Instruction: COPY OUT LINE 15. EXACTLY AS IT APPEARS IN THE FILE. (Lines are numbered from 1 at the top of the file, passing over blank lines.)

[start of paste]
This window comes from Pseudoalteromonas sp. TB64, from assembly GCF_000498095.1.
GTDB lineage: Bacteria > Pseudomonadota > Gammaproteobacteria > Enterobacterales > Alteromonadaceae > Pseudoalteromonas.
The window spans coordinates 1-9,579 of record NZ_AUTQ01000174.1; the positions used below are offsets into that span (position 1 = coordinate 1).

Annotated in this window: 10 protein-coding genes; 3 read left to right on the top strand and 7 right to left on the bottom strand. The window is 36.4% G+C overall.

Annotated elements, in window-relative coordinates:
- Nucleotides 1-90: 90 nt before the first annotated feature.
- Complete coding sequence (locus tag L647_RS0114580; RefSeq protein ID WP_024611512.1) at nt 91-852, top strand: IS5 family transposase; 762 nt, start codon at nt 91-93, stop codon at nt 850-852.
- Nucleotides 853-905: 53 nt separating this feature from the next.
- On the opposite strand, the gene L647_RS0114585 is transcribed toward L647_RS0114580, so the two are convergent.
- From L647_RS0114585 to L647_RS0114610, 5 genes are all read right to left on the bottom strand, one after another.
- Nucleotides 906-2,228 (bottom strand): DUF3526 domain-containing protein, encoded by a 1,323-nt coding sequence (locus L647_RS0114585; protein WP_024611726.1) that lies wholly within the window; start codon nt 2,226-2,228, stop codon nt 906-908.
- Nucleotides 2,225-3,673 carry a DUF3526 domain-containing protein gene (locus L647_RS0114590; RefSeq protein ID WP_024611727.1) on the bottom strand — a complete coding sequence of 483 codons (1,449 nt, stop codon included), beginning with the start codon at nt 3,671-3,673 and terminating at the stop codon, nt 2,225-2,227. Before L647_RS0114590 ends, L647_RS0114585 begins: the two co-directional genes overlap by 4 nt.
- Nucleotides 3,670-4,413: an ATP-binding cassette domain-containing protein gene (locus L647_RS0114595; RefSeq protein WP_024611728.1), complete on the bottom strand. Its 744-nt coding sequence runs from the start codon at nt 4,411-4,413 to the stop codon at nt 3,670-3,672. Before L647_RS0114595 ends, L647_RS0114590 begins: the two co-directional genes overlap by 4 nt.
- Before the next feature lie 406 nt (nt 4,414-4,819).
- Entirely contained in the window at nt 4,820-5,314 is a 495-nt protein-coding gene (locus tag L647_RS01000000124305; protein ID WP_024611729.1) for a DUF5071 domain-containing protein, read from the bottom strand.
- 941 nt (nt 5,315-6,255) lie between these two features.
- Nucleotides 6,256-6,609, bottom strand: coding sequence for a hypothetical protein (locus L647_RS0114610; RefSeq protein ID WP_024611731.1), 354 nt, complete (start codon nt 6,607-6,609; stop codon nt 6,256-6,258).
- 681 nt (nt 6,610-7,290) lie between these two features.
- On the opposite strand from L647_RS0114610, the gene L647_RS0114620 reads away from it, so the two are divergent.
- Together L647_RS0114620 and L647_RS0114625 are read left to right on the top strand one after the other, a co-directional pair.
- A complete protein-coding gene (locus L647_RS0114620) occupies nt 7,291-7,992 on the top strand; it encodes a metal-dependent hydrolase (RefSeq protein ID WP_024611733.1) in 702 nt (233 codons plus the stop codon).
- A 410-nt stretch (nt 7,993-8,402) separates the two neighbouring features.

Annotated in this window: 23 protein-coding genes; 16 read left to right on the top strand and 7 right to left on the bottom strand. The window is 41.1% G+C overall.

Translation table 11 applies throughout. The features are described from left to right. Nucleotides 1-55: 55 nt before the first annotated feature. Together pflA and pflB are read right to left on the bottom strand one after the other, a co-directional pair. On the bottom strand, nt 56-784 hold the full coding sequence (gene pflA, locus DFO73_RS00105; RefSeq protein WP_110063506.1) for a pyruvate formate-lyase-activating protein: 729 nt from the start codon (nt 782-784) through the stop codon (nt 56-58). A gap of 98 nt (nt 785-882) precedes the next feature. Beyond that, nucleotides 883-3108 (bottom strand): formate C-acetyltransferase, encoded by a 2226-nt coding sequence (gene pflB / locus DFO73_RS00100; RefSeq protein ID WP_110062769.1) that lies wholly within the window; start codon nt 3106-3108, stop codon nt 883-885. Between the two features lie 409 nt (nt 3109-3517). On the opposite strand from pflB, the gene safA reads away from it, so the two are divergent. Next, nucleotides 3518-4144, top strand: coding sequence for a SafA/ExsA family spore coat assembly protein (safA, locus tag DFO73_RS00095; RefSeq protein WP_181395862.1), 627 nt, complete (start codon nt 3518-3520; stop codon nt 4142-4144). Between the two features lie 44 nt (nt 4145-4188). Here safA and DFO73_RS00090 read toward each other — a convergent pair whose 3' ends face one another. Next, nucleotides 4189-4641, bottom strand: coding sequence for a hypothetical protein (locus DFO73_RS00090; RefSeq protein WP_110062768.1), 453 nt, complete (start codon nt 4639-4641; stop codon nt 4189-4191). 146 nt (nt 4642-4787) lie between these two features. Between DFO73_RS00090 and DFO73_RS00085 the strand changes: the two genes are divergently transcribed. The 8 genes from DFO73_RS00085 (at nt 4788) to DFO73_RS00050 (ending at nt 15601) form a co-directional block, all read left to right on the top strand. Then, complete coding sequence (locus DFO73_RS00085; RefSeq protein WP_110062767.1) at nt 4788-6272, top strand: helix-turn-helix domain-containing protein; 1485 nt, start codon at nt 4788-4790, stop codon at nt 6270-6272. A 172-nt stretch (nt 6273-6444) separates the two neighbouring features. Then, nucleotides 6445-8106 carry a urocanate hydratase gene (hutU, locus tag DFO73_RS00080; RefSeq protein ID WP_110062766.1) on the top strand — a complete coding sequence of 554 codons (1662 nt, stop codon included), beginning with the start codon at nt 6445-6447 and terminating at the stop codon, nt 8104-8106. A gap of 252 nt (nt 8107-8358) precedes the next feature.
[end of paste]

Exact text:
- Entirely contained in the window at nt 4,820-5,314 is a 495-nt protein-coding gene (locus tag L647_RS01000000124305; protein ID WP_024611729.1) for a DUF5071 domain-containing protein, read from the bottom strand.